Pittsburgh: Contending with its Steel Past

byTracy Watkins

Overview

As you travel across the bridge to enter into the town of Homestead, twelve smokestacks from the Homestead Steel Works greet you. When you turn right you enter the “Waterfront” – the location of movie theatre, hotels, shops, restaurants, and housing. Now booming with shoppers, this used to be the site of a large steel works plant. In addition to the smokestacks, a gantry crane still stands nearby. Further along down the road one will find the Pump House, a focal point of the Homestead Steel Strike of 1892.

Remnants of the steel past are not found just in Homestead, but all throughout the Pittsburgh region. In the city of Pittsburgh the name “Carnegie,” is unfamiliar to no one. Andrew Carnegie, the steel tycoon who helped make Pittsburgh the steel capital of the world, is still attached to Pittsburgh through his donations that created music halls, libraries, and museums that stand to this day.

However, the region is not the steel capital of the world anymore yet it is still referred to as “The Steel City.” The question is – why and why do these remnants still remain? Why does the crane and pump house still stand at the Waterfront and why are the smokestacks illuminated at night? Furthermore, what is the purpose of holding on to the steel past?

 This unit is about the rise of the steel industry in the nineteenth century Pittsburgh area and the workers who helped Pittsburgh become the steel capital of the world. In addition, the unit also focuses on the demise of the steel industry during the latter half of the twentieth century and the impact of deindustrialization among the area’s steel workers. Moreover, the unit is about using the tools of public history practice to study these topics and for the students to create a public history project.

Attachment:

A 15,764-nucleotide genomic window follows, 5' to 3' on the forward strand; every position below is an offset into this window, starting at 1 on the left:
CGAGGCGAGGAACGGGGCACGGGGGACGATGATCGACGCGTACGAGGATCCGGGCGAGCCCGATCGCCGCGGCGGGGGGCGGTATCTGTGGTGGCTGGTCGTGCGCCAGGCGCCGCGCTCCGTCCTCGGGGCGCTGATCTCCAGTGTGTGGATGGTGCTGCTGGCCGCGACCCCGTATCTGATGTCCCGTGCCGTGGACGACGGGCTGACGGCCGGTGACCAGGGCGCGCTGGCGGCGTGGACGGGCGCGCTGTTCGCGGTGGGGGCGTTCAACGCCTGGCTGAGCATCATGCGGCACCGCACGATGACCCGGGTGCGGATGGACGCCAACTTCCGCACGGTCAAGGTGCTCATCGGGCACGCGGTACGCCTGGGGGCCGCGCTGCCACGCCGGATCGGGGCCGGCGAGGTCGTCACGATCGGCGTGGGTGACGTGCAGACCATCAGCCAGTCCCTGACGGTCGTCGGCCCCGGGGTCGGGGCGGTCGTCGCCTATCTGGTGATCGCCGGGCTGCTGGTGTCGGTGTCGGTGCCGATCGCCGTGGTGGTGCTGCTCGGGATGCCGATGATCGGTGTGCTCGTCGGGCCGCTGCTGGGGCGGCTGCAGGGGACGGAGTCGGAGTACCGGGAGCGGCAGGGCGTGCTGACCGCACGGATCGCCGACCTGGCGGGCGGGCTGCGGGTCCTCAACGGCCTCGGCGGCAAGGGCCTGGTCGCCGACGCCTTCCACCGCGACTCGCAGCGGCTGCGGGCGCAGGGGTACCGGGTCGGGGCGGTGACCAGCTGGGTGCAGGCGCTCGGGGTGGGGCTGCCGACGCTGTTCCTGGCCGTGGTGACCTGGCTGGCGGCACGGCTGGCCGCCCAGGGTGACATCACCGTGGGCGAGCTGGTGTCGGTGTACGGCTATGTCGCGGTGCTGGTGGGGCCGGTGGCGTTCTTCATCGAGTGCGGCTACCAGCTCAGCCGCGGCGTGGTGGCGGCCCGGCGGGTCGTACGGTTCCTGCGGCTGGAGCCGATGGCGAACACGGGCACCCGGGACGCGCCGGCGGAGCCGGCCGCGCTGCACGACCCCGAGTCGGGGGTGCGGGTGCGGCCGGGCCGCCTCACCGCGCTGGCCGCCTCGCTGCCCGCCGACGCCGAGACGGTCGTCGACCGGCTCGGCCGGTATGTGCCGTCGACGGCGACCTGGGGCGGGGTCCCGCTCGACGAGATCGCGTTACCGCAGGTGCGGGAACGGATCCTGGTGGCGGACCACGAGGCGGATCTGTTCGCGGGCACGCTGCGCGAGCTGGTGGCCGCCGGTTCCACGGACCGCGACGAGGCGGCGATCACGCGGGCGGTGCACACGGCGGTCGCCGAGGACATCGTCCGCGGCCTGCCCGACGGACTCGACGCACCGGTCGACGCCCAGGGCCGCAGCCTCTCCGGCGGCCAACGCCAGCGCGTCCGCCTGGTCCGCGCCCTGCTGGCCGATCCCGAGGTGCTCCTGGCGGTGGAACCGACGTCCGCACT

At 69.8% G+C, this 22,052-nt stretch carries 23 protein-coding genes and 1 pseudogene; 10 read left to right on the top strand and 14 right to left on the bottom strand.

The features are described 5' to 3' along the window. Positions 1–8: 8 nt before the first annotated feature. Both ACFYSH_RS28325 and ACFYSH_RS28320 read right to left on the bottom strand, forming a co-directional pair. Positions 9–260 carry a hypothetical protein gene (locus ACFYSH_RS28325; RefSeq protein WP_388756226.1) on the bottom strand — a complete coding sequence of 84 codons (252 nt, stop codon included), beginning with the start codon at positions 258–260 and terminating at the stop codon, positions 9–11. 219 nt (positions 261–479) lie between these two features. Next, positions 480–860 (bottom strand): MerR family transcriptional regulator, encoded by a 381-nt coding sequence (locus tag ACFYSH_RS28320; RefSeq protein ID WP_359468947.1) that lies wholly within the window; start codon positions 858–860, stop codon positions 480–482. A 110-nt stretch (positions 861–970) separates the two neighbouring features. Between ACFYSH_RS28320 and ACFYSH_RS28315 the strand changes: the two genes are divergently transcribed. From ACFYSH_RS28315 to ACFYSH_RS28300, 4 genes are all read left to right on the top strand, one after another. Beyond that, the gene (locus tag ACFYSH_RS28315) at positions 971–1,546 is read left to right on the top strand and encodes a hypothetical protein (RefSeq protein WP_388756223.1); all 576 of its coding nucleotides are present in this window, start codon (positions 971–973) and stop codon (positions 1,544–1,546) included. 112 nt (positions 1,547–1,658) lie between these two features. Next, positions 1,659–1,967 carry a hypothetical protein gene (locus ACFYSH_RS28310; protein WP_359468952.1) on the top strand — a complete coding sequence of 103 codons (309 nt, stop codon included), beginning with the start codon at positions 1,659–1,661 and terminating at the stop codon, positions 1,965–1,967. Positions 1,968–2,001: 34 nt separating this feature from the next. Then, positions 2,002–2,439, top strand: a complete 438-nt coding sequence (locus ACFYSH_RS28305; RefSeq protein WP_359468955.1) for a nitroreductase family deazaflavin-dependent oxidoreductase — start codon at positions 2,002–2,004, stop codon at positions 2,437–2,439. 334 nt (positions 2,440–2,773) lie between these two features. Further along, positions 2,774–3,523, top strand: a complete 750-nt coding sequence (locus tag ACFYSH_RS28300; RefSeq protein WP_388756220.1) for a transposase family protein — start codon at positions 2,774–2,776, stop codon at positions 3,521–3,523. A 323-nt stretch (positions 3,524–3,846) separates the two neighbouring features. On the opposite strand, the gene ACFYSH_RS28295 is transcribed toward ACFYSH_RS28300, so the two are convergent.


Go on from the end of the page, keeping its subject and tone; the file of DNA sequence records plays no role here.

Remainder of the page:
Rationale

Brashear, located in the Beechview neighborhood of Pittsburgh, is the largest high school sin the Pittsburgh Public Schools. There are also students throughout the city who attend Brashear because of various magnet programs we offer. There are approximately 1400 students and the demographics are: African American (36%), Asian (14%), Caucasian (41%), Hispanic (4%), and Multi-Racial (5%). In addition, 77% of the student’s qualify for free/reduced lunch.

I chose to create a unit based on the steel industry for an 11th grade U.S. History class. To teach industrialization, one cannot ignore the major role the steel industry had in Pittsburgh. The city continues to maintain strong ties to its steel past as displayed through the spirit of the city and various public history projects. Lastly, students today do not have a direct memory of Pittsburgh producing a third of the world’s steel. However, students observe this history by seeing the name “Carnegie” in various ways throughout the city, the name of the NFL team, as well as the various ways the city still holds on to its steel past. Through the use of public history tools, such as oral histories and walking tours, I want students to not only study the past but to see how the past impacts the present and consider why there seems to be a need to hold on to the past.

Objectives